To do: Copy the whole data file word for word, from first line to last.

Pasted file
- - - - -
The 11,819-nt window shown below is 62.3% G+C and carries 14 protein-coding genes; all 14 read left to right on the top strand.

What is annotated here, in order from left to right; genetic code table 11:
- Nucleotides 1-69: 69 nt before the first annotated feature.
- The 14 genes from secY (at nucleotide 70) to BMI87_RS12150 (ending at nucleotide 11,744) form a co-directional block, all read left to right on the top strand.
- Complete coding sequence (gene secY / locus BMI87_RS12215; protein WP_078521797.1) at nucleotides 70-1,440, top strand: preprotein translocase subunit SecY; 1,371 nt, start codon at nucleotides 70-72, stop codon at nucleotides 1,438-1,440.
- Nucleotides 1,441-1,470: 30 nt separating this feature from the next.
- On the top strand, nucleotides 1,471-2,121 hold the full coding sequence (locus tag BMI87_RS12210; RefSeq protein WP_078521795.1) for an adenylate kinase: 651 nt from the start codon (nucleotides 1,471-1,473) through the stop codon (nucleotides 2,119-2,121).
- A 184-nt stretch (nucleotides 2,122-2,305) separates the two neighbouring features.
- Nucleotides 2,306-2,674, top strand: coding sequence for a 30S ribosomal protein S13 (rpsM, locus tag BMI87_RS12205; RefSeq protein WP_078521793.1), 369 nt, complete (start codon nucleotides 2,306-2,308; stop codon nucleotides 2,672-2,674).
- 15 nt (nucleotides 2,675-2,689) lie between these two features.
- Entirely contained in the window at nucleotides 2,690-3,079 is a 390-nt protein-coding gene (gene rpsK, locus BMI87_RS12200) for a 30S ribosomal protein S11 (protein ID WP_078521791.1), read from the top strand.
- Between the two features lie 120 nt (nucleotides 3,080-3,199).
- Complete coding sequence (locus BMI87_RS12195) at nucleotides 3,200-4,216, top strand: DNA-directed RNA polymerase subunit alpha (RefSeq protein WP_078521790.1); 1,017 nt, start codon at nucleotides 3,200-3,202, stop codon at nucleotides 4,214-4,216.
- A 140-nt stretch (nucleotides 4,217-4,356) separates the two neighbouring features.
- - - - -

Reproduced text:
The 11,819-nt window shown below is 62.3% G+C and carries 14 protein-coding genes; all 14 read left to right on the top strand.

What is annotated here, in order from left to right; genetic code table 11:
- Nucleotides 1-69: 69 nt before the first annotated feature.
- The 14 genes from secY (at nucleotide 70) to BMI87_RS12150 (ending at nucleotide 11,744) form a co-directional block, all read left to right on the top strand.
- Complete coding sequence (gene secY / locus BMI87_RS12215; protein WP_078521797.1) at nucleotides 70-1,440, top strand: preprotein translocase subunit SecY; 1,371 nt, start codon at nucleotides 70-72, stop codon at nucleotides 1,438-1,440.
- Nucleotides 1,441-1,470: 30 nt separating this feature from the next.
- On the top strand, nucleotides 1,471-2,121 hold the full coding sequence (locus tag BMI87_RS12210; RefSeq protein WP_078521795.1) for an adenylate kinase: 651 nt from the start codon (nucleotides 1,471-1,473) through the stop codon (nucleotides 2,119-2,121).
- A 184-nt stretch (nucleotides 2,122-2,305) separates the two neighbouring features.
- Nucleotides 2,306-2,674, top strand: coding sequence for a 30S ribosomal protein S13 (rpsM, locus tag BMI87_RS12205; RefSeq protein WP_078521793.1), 369 nt, complete (start codon nucleotides 2,306-2,308; stop codon nucleotides 2,672-2,674).
- 15 nt (nucleotides 2,675-2,689) lie between these two features.
- Entirely contained in the window at nucleotides 2,690-3,079 is a 390-nt protein-coding gene (gene rpsK, locus BMI87_RS12200) for a 30S ribosomal protein S11 (protein ID WP_078521791.1), read from the top strand.
- Between the two features lie 120 nt (nucleotides 3,080-3,199).
- Complete coding sequence (locus BMI87_RS12195) at nucleotides 3,200-4,216, top strand: DNA-directed RNA polymerase subunit alpha (RefSeq protein WP_078521790.1); 1,017 nt, start codon at nucleotides 3,200-3,202, stop codon at nucleotides 4,214-4,216.
- A 140-nt stretch (nucleotides 4,217-4,356) separates the two neighbouring features.